When the topic of Appa Rao Podile being awarded the 'Millenium Plaque of Honour' at the recent Science Congress in Tirupati by Prime Minister Narendra Modi comes up, Raja gets furious.
"What does that tell you about our present educational system? That a man, accused of murder, is rewarded by our Prime Minister on one of the most prestigious stages for us science students. This even as the Chief Minister of Andhra looks on, smiling and clapping," Raja says.
Raja accuses both Telangana Chief Minister K Chandrasekhar Rao and his Andhra counterpart Chandrababu Naidu, of staying mum and 'dancing to the tunes' of the Centre.
In December last year, Cyberabad police commissioner Sandeep Shandilya told a media gathering that they are yet to receive a reply from the revenue officials of Andhra Pradesh, specifically Guntur, on the caste status of Rohith Vemula, before they could make further progress in the case on Union minister Bandaru Dattateya and Appa Rao, under the SC/ST (Prevention of Atrocities) Act.
"What has the Guntur administration done for so long? The only reason that no action has been taken, is because Rohith was a Dalit, and easy to sideline. The only way that this can be solved is if politics and state administration split and are independent of each other," Raja says.
Following Rohith's death, a huge political storm ensued, with several politicians including Congress Vice President Rahul Gandhi and Delhi CM Arvind Kejriwal visiting the campus, to express solidarity with the movement.
At the time, critics of the movement often stated this as politicisation of Rohith's death.
"It was the BJP that first politicised the issue, when it decided that the matter required the personal intervention of two Union ministers. It was the BJP that politicised it when they put the two state governments of Telangana and Andhra in their pocket. When all these politicians came, we saw it as an opportunity, to make our voice heard across a larger platform. We neither want nor have anything to do with the politicians now," Raja says.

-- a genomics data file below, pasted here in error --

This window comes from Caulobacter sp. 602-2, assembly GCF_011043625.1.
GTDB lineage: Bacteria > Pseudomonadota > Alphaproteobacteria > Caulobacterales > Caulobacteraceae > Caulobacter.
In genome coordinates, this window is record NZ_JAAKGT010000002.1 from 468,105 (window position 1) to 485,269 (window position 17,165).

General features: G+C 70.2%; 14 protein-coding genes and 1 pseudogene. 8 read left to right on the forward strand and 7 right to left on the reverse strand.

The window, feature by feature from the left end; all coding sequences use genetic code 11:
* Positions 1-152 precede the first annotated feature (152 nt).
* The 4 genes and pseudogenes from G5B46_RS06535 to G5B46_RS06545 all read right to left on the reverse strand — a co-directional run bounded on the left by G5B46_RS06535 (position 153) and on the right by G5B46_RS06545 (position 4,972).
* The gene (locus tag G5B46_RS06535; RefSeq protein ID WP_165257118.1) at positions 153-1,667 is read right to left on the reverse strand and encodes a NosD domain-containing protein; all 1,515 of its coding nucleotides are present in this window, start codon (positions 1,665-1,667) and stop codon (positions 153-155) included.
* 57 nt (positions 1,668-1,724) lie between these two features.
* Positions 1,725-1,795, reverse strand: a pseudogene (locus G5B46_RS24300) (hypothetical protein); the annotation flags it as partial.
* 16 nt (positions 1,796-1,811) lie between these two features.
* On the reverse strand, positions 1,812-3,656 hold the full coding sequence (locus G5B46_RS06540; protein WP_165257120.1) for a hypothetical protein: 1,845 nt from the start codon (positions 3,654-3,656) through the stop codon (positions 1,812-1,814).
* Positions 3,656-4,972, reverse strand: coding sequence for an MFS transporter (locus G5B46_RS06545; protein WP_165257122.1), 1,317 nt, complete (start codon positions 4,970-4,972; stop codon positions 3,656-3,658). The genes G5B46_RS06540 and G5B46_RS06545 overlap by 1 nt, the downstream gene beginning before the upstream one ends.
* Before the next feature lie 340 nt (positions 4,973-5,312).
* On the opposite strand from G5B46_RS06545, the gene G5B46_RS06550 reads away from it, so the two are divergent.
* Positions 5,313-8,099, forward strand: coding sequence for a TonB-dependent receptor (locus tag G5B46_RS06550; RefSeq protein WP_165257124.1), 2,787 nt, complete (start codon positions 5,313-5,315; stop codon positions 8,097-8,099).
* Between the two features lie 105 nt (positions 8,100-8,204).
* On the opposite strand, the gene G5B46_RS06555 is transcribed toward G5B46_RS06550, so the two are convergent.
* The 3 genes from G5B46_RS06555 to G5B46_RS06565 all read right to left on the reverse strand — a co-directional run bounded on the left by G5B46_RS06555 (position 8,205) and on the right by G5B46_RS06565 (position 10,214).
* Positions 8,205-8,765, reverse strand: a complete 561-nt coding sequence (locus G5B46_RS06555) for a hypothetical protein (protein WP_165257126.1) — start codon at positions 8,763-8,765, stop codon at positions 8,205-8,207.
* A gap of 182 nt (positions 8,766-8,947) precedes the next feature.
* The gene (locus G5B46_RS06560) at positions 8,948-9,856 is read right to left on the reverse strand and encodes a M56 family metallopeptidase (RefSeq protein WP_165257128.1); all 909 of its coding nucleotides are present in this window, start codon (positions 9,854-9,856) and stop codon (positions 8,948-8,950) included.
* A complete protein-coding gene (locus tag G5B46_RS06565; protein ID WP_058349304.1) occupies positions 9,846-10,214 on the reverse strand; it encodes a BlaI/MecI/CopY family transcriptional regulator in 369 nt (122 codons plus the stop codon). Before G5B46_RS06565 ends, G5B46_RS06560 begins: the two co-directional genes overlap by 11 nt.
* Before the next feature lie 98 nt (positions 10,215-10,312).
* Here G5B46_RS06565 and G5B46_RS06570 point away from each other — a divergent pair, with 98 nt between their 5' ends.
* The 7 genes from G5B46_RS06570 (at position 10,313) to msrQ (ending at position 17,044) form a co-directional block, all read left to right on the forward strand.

While there is a sense of idealism that Raja displays, he says that he is also a realist. "We are not making claims that we will change the world tomorrow and everything is going to be fine. However, we are trying to make a small mark, so that tomorrow, when a Dalit goes to a university to study, he or she feels safe," he says.
"I will fight for justice and Dalit rights till my last breath. Wherever atrocities happen, I'm willing to go. No mother should go through what I went, when I lost my son. There should not be another Rohith Vemula who commits suicide," Radhika says.
While Raja says he is proud of his mother, he is also concerned.
"There were moments in the beginning, when I was really worried. There were a lot of critics, who were saying vile things about us, but she still went on stage and addressed large crowds. I have never seen anyone like her. I'm completely support her decisions," he says.
As far as the 'justice' is concerned, Raja says, "For several years now, Dalits were stuck within political parties. However, they are getting an identity now, and slowly emerging and coming together. There may be problems within the community also, but when we come out as individuals and demand that everyone be treated equal, there will be justice."